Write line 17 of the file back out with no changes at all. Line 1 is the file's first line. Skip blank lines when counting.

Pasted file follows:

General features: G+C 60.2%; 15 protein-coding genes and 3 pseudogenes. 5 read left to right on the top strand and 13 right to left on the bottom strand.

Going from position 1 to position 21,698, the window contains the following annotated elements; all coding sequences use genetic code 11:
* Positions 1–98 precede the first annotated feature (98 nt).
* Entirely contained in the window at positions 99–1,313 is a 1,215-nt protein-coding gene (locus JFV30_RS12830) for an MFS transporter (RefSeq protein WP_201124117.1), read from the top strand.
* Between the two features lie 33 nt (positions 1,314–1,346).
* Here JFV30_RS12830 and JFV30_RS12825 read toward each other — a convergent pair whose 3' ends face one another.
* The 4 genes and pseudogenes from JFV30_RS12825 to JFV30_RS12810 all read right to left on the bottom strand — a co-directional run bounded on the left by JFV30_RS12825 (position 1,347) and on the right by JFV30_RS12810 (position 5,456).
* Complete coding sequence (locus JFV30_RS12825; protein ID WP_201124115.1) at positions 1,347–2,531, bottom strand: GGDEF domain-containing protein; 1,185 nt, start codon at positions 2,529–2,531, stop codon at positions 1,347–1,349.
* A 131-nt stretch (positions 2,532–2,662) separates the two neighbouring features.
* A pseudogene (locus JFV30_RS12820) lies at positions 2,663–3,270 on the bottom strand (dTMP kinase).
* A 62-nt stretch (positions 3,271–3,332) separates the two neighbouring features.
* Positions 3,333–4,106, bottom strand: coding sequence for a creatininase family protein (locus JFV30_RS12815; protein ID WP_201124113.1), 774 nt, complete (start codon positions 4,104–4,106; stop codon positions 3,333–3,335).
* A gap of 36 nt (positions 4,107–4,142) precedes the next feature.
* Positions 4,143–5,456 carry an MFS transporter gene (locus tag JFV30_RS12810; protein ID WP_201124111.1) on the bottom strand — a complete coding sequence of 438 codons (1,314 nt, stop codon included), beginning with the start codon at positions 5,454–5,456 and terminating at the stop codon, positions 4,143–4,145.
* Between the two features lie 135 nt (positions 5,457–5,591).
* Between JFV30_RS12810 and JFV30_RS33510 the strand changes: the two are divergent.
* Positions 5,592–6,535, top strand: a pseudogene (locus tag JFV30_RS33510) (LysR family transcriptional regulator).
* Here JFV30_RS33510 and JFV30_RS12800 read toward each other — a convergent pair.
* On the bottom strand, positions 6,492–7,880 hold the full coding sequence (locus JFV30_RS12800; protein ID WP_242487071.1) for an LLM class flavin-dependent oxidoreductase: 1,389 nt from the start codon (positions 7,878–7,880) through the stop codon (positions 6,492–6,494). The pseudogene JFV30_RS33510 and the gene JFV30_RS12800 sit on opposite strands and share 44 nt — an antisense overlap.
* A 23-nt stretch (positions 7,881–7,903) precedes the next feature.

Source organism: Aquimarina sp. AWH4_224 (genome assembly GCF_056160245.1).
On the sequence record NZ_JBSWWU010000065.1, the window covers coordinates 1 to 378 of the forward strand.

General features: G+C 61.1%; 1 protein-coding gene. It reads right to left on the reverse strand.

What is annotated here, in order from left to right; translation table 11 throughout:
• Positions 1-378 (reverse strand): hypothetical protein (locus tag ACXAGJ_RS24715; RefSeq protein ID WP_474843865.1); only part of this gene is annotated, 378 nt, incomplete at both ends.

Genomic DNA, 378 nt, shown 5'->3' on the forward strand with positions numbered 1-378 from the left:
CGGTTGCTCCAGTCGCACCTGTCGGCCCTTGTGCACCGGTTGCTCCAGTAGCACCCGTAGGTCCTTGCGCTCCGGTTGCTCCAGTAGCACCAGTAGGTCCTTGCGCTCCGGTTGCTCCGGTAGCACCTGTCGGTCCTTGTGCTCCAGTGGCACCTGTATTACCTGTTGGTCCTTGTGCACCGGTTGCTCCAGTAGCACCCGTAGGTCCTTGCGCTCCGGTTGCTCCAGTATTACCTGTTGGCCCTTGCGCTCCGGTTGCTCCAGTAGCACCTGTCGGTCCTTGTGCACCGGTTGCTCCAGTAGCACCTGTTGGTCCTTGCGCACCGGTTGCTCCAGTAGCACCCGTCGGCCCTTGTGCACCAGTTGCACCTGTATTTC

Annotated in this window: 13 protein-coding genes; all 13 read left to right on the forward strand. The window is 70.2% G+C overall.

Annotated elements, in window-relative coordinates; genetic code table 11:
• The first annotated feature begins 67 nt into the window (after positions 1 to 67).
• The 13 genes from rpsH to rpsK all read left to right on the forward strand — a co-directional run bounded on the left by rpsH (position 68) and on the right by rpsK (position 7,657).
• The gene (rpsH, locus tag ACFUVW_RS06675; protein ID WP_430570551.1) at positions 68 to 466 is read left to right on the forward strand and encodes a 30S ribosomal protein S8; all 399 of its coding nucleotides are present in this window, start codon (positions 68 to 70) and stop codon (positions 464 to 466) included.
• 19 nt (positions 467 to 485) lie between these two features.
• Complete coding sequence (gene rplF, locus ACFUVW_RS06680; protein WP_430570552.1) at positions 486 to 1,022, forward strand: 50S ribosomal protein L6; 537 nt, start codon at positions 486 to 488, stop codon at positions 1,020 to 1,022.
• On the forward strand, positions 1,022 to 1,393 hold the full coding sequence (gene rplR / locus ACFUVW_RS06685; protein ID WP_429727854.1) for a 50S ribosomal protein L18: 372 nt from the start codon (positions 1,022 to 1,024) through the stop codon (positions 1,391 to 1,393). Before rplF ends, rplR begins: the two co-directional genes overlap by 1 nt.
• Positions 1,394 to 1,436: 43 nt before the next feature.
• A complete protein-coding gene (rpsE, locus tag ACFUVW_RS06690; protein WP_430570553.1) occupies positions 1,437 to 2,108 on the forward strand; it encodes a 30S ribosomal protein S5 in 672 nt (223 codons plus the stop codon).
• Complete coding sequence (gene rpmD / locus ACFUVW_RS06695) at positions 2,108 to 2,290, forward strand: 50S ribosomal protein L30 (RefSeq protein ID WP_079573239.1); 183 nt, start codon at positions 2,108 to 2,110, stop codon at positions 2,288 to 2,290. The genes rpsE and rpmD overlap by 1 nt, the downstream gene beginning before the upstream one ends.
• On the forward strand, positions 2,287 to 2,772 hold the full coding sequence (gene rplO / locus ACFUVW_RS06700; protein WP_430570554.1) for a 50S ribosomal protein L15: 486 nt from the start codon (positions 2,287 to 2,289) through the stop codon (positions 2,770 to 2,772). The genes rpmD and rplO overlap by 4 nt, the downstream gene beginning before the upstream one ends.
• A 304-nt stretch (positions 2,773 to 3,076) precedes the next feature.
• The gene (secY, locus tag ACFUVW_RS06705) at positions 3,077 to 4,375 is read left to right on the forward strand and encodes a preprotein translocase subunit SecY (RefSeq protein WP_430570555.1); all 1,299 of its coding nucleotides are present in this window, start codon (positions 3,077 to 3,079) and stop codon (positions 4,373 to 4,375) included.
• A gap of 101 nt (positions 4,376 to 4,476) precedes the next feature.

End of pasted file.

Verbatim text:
* Positions 5,592–6,535, top strand: a pseudogene (locus tag JFV30_RS33510) (LysR family transcriptional regulator).